Health Concerns When Breeding Bulldogs
With an average life expectancy of 8 years, the English Bulldog breed is amongst the shortest living dogs out there. Medical conditions affecting our Bulldog breed are wide-ranging and severe; they affect all facets of a dog’s health: eye, skin, joints, breathing, cells, and so on.
We were taken back by how little ‘wiggle room’ still exists in the breed for making additional genetic changes. We definitely would question whether further attempts to physically diversify the English bulldog, for example, by rapidly introducing new, rare coat colors; making the body smaller and more compact; or adding further wrinkles in the coat; are going to improve the already tenuous genetic diversity of the breed.
Professor Niels Pedersen, UC Davis School of Veterinary Medicine’s Center for Companion Animal Health.
This dramatic picture should not discourage anybody willing to better the breed because let’s face it, Bulldogs are here to stay. Therefore all Bulldog breeders have to take it upon themselves, as a community, to do their utmost to fix as many issues as possible. If it requires some rules to be broken by Kennel Clubs and some lines in the breed standard to change; then be it.
By breeding bulldogs, you must be aware of some of the most common health conditions affecting the English Bulldog breed. You ideally want to breed such issues out of your bloodline.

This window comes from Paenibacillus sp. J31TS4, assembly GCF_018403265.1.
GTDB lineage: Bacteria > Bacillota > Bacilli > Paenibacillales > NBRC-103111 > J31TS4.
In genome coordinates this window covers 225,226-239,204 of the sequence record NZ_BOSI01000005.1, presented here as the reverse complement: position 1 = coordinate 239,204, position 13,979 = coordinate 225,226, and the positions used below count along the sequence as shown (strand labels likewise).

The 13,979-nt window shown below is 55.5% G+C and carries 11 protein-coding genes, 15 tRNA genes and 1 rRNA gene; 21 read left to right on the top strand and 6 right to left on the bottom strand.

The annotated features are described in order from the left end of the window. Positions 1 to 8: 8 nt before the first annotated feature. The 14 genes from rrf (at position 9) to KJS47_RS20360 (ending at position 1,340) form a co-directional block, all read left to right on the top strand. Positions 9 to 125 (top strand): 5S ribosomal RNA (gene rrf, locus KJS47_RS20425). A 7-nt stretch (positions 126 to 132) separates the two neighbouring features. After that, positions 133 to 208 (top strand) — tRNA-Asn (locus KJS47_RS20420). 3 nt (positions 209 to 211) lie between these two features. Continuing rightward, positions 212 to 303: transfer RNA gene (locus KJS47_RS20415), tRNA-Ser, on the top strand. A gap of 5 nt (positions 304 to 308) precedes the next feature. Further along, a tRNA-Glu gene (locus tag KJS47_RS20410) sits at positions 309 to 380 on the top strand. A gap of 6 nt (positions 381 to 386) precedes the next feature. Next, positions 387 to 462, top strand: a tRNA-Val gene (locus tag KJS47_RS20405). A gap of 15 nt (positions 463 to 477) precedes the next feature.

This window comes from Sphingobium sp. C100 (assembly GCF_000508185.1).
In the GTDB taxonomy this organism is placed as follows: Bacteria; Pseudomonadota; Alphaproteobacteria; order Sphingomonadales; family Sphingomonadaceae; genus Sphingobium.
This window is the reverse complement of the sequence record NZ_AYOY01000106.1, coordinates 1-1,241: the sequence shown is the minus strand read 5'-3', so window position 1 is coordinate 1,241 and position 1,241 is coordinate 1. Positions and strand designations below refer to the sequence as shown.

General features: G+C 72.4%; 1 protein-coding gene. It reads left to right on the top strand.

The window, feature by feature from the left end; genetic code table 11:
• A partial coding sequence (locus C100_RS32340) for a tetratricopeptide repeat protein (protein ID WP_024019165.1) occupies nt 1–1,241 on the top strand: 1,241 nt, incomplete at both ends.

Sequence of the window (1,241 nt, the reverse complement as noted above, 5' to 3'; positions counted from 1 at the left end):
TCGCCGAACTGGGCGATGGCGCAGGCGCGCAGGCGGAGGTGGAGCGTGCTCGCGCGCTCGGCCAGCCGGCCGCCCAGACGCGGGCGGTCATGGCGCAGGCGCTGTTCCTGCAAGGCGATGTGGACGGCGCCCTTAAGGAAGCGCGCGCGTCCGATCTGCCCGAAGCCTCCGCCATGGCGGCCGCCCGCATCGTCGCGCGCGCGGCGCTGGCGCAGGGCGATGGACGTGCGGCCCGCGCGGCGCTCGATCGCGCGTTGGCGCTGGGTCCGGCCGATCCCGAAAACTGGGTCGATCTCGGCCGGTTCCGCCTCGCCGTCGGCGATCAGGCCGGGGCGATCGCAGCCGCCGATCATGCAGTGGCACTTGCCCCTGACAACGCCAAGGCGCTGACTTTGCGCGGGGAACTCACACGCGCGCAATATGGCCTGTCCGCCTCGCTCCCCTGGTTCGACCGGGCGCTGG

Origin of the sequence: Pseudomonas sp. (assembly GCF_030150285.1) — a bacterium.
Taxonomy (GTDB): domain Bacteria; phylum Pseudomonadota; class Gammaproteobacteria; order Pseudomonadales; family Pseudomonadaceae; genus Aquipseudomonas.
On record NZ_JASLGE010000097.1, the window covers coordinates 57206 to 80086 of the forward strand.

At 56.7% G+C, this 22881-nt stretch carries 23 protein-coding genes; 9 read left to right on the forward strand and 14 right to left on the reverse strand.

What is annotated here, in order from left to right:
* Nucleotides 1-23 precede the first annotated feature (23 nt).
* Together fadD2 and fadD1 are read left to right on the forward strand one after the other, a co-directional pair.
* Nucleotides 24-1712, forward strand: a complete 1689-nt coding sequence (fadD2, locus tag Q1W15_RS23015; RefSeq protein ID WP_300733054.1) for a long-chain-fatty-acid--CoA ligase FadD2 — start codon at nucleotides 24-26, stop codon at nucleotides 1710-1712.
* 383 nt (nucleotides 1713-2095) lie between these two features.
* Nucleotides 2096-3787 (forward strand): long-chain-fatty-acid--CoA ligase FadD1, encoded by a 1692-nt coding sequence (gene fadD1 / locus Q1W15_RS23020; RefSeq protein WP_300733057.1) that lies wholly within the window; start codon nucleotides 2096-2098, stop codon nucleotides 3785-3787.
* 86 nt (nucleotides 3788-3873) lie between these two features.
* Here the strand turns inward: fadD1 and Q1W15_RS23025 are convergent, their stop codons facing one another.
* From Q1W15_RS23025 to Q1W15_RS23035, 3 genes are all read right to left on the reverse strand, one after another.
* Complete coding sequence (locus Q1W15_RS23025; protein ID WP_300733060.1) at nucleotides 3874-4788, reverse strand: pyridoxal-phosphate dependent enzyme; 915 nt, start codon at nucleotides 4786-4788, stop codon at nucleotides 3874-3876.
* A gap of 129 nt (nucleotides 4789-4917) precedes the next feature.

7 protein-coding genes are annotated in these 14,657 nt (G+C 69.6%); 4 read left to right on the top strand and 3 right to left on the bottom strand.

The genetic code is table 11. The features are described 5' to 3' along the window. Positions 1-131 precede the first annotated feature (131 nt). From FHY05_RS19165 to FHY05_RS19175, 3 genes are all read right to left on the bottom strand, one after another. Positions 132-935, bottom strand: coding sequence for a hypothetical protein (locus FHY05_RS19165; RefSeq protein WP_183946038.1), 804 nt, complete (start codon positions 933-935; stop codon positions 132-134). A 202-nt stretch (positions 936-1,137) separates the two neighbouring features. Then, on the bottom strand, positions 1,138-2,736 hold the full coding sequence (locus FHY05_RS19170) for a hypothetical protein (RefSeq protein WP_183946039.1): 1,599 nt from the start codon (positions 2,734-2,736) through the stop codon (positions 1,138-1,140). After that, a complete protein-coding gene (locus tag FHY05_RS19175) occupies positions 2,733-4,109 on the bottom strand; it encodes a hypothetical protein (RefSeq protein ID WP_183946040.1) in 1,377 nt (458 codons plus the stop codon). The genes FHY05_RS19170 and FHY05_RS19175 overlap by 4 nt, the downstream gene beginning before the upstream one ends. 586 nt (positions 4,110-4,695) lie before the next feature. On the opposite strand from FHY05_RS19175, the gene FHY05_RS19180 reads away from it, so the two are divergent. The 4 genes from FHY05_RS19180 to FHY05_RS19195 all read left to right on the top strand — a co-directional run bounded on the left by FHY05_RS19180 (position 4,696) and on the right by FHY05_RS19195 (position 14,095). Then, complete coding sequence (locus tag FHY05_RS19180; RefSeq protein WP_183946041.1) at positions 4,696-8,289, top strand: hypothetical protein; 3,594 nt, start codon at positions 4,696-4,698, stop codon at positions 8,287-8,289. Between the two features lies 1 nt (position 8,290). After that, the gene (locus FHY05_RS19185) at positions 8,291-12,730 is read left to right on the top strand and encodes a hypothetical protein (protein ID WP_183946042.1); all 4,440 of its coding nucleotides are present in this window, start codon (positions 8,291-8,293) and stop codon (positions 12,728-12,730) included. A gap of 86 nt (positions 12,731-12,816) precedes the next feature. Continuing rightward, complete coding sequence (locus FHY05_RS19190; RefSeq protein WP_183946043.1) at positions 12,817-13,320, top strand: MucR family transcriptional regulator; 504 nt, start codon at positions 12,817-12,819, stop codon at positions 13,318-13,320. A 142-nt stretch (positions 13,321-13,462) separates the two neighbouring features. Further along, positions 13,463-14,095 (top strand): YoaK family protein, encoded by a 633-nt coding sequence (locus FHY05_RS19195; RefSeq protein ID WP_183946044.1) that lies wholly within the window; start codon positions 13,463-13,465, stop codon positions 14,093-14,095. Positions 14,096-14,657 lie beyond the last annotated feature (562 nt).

Brachycephalic means short-headed, and when shortened to some extremes like we witness today with Bulldogs, this respiratory problem also called congenital obstructive upper airway disease leads to a series of related problem.
Because these dogs cannot handle a sustained activity, they are at high risk of obesity and structural problems.
Cats from the Persian breed, as well as French bulldogs, Pugs, Pekingese, and Boston terrier dogs are also victims of the same brachycephalic syndrome. If you have met these in person, you cannot ignore the noisy heavy breathing and their forced sedentarity. Pets from brachycephalic breeds can even collapse at times due to a severe lack of oxygen. Heat is a massive danger for the bulldog breed — dogs don’t sweat so the only way for them to cool themselves down is through panting and breathing. With such dogs, breathing and panting are both difficult so ventilation is too slow to cool dogs down.